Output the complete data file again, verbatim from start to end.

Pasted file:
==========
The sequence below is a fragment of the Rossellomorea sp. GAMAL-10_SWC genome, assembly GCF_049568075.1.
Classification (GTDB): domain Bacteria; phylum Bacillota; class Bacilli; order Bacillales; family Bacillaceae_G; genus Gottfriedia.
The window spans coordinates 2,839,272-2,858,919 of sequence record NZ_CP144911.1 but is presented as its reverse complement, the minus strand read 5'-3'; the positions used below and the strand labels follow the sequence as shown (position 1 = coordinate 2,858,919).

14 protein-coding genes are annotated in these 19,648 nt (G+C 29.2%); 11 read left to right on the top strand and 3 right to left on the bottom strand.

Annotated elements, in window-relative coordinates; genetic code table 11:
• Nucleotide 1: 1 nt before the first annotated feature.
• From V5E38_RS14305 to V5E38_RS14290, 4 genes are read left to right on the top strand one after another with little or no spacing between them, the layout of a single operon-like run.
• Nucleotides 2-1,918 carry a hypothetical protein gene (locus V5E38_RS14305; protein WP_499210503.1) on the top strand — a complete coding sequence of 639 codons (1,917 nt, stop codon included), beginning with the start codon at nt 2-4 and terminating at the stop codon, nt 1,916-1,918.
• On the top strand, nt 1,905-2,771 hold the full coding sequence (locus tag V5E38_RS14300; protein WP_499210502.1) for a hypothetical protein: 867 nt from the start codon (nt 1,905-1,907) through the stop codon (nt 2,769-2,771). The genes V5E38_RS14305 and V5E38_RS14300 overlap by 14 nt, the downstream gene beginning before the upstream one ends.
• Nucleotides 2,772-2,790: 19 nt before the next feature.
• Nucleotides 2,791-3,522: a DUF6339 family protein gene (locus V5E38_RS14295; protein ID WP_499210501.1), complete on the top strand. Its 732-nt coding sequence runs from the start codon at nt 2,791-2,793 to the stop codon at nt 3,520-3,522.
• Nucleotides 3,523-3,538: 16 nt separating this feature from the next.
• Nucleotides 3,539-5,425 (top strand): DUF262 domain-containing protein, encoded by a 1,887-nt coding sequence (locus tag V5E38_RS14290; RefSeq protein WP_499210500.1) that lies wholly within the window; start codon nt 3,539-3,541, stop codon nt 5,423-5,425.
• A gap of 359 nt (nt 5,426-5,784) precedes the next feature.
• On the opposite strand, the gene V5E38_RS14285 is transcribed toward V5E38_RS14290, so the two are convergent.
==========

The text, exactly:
The sequence below is a fragment of the Rossellomorea sp. GAMAL-10_SWC genome, assembly GCF_049568075.1.
Classification (GTDB): domain Bacteria; phylum Bacillota; class Bacilli; order Bacillales; family Bacillaceae_G; genus Gottfriedia.
The window spans coordinates 2,839,272-2,858,919 of sequence record NZ_CP144911.1 but is presented as its reverse complement, the minus strand read 5'-3'; the positions used below and the strand labels follow the sequence as shown (position 1 = coordinate 2,858,919).

14 protein-coding genes are annotated in these 19,648 nt (G+C 29.2%); 11 read left to right on the top strand and 3 right to left on the bottom strand.

Annotated elements, in window-relative coordinates; genetic code table 11:
• Nucleotide 1: 1 nt before the first annotated feature.
• From V5E38_RS14305 to V5E38_RS14290, 4 genes are read left to right on the top strand one after another with little or no spacing between them, the layout of a single operon-like run.
• Nucleotides 2-1,918 carry a hypothetical protein gene (locus V5E38_RS14305; protein WP_499210503.1) on the top strand — a complete coding sequence of 639 codons (1,917 nt, stop codon included), beginning with the start codon at nt 2-4 and terminating at the stop codon, nt 1,916-1,918.
• On the top strand, nt 1,905-2,771 hold the full coding sequence (locus tag V5E38_RS14300; protein WP_499210502.1) for a hypothetical protein: 867 nt from the start codon (nt 1,905-1,907) through the stop codon (nt 2,769-2,771). The genes V5E38_RS14305 and V5E38_RS14300 overlap by 14 nt, the downstream gene beginning before the upstream one ends.
• Nucleotides 2,772-2,790: 19 nt before the next feature.
• Nucleotides 2,791-3,522: a DUF6339 family protein gene (locus V5E38_RS14295; protein ID WP_499210501.1), complete on the top strand. Its 732-nt coding sequence runs from the start codon at nt 2,791-2,793 to the stop codon at nt 3,520-3,522.
• Nucleotides 3,523-3,538: 16 nt separating this feature from the next.
• Nucleotides 3,539-5,425 (top strand): DUF262 domain-containing protein, encoded by a 1,887-nt coding sequence (locus tag V5E38_RS14290; RefSeq protein WP_499210500.1) that lies wholly within the window; start codon nt 3,539-3,541, stop codon nt 5,423-5,425.
• A gap of 359 nt (nt 5,426-5,784) precedes the next feature.
• On the opposite strand, the gene V5E38_RS14285 is transcribed toward V5E38_RS14290, so the two are convergent.